In "The Kindle Swindle?," Roy Blount Jr., President of the Authors Guild, defends the Guild's opposition to the Kindle's ability to read books and other works aloud.
Archive for the 'Digital Copyright Wars' Category
New Zealand's prime minister is delaying the implementation of a controversial new copyright law that will force ISP's to terminate the accounts of repeat copyright infringers until March 27th in order to study whether implementing the law is feasible.
Here's an excerpt from the law:
92A Internet service provider must have policy for terminating accounts of repeat infringer
- An Internet service provider must adopt and reasonably implement a policy that provides for termination, in appropriate circumstances, of the account with that Internet service provider of a repeat infringer.
- In subsection (1), repeat infringer means a person who repeatedly infringes the copyright in a work by using 1 or more of the Internet services of the Internet service provider to do a restricted act without the consent of the copyright owner.
The latest issue of Cites & Insights: Crawford at Large is dedicated to an in-depth (30-page) look at the Google Book Search Copyright Class Action Settlement.
Here's an excerpt:
The agreement could be a lot worse. The outcome could also be a lot better. I'm sure Google would agree with both statements, as it finds itself in businesses where it has neither expertise nor much chance of advertising-level profits. At the same time, the copyright maximalists didn't quite win this round. We'll almost certainly get somewhat better access to several million OP books—and will have to hope (and work to see) that the price (monetary and otherwise) isn't too high.
In "ALA, ARL, ACRL Host Meeting of Experts to Discuss Google Book Search Settlement," District Dispatch reports on the numerous questions raised about the Google Book Search Settlement in a recent meeting on that topic.
Here's an excerpt :
- Access. What will the settlement mean for protecting the public’s ability to access and use digital resources from the nation’s libraries? Since the Book Rights Registry established as a condition of the settlement will represent the interests of the authors and publishers, who will represent the interests of libraries and the public? What are the financial implications of participation? Could the settlement create a monopoly that threatens the mission of libraries by raising the prices to an unreasonable level that limits public access?
- Intellectual freedom. Are there academic freedom issues to consider? What are the implications of Google’s ability to remove works at its discretion? Will there be notification of their removal? What are the issues regarding possible access and use restrictions on the Research Corpus?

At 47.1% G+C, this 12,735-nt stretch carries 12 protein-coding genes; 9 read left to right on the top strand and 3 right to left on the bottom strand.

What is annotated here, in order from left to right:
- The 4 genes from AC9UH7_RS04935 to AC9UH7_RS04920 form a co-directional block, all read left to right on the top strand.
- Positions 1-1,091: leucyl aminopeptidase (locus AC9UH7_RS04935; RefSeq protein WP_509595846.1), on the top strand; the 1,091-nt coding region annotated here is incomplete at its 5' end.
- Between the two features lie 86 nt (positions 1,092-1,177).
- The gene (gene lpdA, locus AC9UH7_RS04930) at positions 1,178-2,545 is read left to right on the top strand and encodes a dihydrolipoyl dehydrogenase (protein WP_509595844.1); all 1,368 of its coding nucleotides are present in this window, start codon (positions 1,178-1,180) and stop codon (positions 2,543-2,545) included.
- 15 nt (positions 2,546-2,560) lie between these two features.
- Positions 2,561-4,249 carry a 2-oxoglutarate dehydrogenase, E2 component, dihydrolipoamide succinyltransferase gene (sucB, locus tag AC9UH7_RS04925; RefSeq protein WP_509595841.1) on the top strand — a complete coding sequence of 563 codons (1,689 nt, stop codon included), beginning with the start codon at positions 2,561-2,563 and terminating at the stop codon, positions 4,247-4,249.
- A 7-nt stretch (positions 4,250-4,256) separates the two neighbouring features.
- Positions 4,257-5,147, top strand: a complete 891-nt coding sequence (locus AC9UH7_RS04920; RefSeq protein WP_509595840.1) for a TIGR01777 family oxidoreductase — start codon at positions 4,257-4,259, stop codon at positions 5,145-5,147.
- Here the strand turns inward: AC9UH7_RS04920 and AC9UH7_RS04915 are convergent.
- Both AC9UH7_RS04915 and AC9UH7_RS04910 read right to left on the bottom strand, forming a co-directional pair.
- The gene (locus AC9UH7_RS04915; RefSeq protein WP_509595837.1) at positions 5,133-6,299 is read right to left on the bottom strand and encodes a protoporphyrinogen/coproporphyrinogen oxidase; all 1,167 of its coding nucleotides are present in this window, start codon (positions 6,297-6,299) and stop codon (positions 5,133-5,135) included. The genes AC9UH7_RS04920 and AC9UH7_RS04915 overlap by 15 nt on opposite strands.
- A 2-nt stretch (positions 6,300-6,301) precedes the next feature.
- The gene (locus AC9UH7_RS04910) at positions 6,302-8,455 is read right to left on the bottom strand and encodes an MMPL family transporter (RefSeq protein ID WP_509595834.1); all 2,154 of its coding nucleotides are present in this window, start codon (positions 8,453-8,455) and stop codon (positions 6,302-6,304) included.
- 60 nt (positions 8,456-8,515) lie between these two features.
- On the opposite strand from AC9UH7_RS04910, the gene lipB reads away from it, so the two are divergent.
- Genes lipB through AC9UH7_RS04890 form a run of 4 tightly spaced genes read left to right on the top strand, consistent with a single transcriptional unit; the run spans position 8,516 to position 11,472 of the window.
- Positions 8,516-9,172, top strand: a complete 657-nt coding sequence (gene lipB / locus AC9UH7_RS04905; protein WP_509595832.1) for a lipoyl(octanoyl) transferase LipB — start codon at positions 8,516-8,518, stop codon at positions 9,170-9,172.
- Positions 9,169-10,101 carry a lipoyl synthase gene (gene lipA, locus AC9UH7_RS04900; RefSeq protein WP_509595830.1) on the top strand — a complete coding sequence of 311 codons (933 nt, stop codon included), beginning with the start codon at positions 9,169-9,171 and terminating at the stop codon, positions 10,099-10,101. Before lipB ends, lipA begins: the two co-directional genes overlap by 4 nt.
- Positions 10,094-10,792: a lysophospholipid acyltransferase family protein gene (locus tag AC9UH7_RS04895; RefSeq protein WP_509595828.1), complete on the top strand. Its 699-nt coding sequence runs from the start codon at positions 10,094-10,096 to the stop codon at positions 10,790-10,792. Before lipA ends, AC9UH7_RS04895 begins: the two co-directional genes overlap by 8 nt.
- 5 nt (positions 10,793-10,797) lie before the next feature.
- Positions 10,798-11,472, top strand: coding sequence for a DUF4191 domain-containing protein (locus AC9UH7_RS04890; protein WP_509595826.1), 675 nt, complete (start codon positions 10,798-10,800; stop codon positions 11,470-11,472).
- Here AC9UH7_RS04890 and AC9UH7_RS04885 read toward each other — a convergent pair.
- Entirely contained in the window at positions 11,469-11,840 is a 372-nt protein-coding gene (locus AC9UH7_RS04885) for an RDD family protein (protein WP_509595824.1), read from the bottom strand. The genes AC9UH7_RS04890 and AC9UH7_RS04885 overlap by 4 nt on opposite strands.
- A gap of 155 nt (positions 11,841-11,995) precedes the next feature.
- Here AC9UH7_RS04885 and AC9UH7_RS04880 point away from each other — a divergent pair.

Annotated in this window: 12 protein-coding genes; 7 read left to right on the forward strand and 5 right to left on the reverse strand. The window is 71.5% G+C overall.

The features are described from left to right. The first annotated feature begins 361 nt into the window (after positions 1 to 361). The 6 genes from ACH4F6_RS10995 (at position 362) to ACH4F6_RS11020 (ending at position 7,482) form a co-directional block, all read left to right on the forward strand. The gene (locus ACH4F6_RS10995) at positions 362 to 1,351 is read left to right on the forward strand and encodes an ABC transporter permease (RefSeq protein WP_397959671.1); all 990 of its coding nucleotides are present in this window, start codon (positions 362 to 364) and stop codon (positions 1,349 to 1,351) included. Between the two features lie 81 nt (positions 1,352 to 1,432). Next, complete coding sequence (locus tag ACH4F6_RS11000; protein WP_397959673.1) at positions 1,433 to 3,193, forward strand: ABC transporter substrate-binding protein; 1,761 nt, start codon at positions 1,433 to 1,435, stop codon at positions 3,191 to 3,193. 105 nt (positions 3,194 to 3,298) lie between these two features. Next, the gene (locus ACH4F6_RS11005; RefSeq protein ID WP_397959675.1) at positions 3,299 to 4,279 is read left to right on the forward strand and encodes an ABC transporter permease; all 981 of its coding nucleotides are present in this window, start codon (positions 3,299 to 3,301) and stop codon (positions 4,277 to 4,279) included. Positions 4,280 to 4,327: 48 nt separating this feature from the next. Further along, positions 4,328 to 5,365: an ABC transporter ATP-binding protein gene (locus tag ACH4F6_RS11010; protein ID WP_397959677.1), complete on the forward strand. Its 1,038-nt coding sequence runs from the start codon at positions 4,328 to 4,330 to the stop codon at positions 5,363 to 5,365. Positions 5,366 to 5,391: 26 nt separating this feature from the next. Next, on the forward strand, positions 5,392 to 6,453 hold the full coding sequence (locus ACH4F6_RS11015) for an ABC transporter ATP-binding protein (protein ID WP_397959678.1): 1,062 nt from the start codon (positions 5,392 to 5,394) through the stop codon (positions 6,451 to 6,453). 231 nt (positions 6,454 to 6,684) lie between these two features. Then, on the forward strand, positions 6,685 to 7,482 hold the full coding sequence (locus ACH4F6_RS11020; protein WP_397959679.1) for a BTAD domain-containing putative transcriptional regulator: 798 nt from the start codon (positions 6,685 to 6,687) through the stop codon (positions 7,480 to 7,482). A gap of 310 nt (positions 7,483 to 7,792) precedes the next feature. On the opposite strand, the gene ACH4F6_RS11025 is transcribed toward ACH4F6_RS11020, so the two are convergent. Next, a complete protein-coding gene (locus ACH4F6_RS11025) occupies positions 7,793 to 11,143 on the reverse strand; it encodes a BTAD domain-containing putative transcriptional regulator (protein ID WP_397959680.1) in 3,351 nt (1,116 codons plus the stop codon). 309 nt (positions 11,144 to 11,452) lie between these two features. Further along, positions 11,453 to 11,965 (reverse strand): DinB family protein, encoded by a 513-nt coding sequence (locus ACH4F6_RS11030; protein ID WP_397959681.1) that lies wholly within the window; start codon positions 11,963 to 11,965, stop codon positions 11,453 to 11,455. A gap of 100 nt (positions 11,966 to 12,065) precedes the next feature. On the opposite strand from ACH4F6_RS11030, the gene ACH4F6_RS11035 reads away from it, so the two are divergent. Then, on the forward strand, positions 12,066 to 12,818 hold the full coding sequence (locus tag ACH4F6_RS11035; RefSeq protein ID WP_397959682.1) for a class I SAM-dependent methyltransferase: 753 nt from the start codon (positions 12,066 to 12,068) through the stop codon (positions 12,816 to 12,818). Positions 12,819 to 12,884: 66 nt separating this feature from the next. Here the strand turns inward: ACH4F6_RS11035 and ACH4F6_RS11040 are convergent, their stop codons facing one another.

- Equitable treatment. Since not all libraries are addressed in the settlement, what impact will it have on the diverse landscape of libraries? In light of tight economic times, will this negatively affect libraries with lean budgets? Will it expand the digital divide?
In "New Kindle Audio Feature Causes a Stir," Paul Aiken, Executive Director of the Authors Guild, said about the new Kindle's read-aloud feature: "They don't have the right to read a book out loud. That's an audio right, which is derivative under copyright law."
In reaction, John Herrman at Gizmodo said ("Authors Guild Claims Kindle 2 Text-to-Speech Somehow Violates Copyright"): "the idea that a robotic reading of text is materially equivalent to a proper, recorded audio version of a book—read by the author in many cases—is ridiculous."
Mike Masnick at Techdirt said ("According To Author's Guild, You Cannot Read Books Out Loud"):
By that reasoning pretty much any use of text-to-speech software is illegal, which would make for a fascinating legal case. And, actually, if you take that reasoning further, any reading out loud from a book that is not yours is also a violation of copyright law, according to Aitken. Read to your kids at night? Watch out for the Authors Guild police banging down your door.
Public Knowledge has issued an action alert: "UPDATE: Say No to Copyright Filtering in Broadband Stimulus."
Here's an excerpt:
The House and Senate stimulus packages passed without copyright filtering language attached, but now the concern is that the language could return in the closed-door conference committee that works out the differences between the bills. Right now, we need you to contact those conferees and tell them to leave out this controversial provision.
Hollywood’s lobbyists are running all over the Hill to sneak in a copyright filtering provision into the stimulus package.
You can use the alert to send a message to your Congressional representative.
An older alert provides background information about a defeated amendment to the bill that lobbyists are apparently trying to revive in the conference committee.
Here are some additional articles/postings about the Fair Copyright in Research Works Act.
Here's an excerpt from Peter Suber's posting: